Mike Egan (b. 1926)
A prominent Republican leader in the Georgia General Assembly during the long transition from Democratic to Republican control of state government in the late twentieth century, Mike Egan was also a widely respected Atlanta lawyer and a top Justice Department official under U.S. president Jimmy Carter.
In 1951 Egan married Donna Cole, and they have six children, Moira, Michael III, Donna, Donald, William, and John.
Federal court decisions that struck down Georgia's county unit election system and required legislative districts to be reapportioned on a "one man, one vote" basis opened the way in the 1960s for more Republicans from urban areas to be elected to a General Assembly that had been controlled by rural Democrats for decades. Egan and Atlanta Republicans Kil Townsend, Haskew Brantley, John Savage, and Rodney Cook were among those subsequently elected to the state House of Representatives.
Egan was first elected to the house in 1966 and became house minority leader in 1971. Although Republicans were greatly outnumbered, Egan was an effective opposition leader and critic of the majority party who was still able to get along on a personal level with Democrats like house Speaker Tom Murphy. In 1967 he was one of the few house members of either party to vote to allow Julian Bond to be seated in that body, despite Bond's controversial opposition to the Vietnam War (1964-73). Egan consistently called for the adoption of legislation to open up the closed-door practices of the majority leadership.
When Jimmy Carter, the former Democratic governor of Georgia, was elected U.S. president in 1976, one of his earliest actions was to name Egan an associate attorney general under Griffin Bell in the Justice Department, where Egan served from 1977 to 1979. The move to Washington, D.C., required him to resign from the Georgia house.
After Carter's presidential term ended, Egan returned to Atlanta and resumed the practice of law, focusing on federal taxation and estates and trusts. He was the chief reporter of an American Law Institute–American Bar Association handbook on the federal estate and gift tax and taught a course on the subject at Emory University's School of Law.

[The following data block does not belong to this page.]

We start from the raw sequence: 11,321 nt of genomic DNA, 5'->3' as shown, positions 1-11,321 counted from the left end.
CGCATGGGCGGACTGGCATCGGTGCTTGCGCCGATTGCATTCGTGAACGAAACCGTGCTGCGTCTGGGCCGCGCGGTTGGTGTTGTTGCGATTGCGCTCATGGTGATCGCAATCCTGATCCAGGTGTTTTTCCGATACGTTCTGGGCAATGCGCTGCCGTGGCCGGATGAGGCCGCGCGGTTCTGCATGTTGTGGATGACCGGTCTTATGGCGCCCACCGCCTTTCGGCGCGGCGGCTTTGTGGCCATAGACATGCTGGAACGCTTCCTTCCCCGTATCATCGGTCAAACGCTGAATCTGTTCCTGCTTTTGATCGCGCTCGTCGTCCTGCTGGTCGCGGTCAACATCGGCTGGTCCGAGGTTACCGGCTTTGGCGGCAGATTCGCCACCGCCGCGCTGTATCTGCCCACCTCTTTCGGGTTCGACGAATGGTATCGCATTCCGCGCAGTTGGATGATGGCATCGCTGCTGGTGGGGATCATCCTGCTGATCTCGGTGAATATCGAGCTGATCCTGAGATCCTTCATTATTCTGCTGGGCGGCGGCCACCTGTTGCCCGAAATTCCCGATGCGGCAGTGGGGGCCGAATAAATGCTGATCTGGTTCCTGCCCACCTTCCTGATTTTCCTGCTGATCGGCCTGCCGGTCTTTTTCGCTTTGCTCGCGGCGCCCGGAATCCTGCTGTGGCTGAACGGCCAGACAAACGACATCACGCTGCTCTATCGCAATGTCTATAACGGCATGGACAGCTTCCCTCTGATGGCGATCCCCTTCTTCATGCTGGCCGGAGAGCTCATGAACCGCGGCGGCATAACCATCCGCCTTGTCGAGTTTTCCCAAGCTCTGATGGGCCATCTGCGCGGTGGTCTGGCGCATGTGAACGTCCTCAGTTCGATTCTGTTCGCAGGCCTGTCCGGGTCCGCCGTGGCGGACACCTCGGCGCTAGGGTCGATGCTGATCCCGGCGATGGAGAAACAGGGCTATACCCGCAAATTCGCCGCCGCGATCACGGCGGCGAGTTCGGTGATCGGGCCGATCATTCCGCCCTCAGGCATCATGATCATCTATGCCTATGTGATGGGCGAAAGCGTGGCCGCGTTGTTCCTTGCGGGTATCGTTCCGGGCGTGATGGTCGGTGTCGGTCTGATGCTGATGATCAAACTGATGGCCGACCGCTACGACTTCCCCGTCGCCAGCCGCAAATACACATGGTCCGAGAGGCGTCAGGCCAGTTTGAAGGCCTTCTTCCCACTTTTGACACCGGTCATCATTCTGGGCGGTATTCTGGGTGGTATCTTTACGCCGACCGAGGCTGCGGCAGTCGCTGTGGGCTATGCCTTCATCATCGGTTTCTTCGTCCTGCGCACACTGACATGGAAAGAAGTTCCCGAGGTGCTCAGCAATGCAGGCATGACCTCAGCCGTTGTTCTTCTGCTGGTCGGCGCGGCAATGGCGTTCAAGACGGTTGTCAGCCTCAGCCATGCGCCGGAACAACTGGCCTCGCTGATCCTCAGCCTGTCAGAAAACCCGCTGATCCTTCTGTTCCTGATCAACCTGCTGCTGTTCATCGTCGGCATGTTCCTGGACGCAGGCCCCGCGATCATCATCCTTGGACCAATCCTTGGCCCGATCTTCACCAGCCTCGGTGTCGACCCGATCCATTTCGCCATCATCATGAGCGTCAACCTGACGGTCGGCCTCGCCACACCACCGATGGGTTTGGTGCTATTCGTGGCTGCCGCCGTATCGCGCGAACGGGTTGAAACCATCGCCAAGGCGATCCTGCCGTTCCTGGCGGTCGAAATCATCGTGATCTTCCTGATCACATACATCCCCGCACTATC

Egan reentered legislative politics in 1989, when Republican state senator Paul Coverdell was named director of the Peace Corps by U.S. president George H. W. Bush. Egan won the special election to replace Coverdell in the state senate and served there through the 2000 session.
Throughout his legislative career Egan was respected by Republicans and Democrats alike, and was called "the conscience of the senate" by his Republican colleagues.
One of the last measures he pushed in his final legislative session was a bill to ensure that girls would have the same opportunities as boys to play sports in public schools. It was adopted with strong support from both parties. He also introduced a bill during his last session, which did not pass, to remove the Confederate battle emblem from the state flag. ''It's been stuck in my craw a long time,'' Egan said. A year after his retirement, the General Assembly adopted a bill creating a new state flag that drastically reduced the size of the Confederate battle emblem.
After stepping down from the legislature, Egan continued to serve as counsel to the Atlanta law firm of Sutherland Asbill and Brennan. He was one of the first people appointed to the newly created Metropolitan North Georgia Water Planning District by Governor Roy Barnes in 2001 and also served on the board of the Trust for Public Land.
Tom Crawford, Capitol Impact
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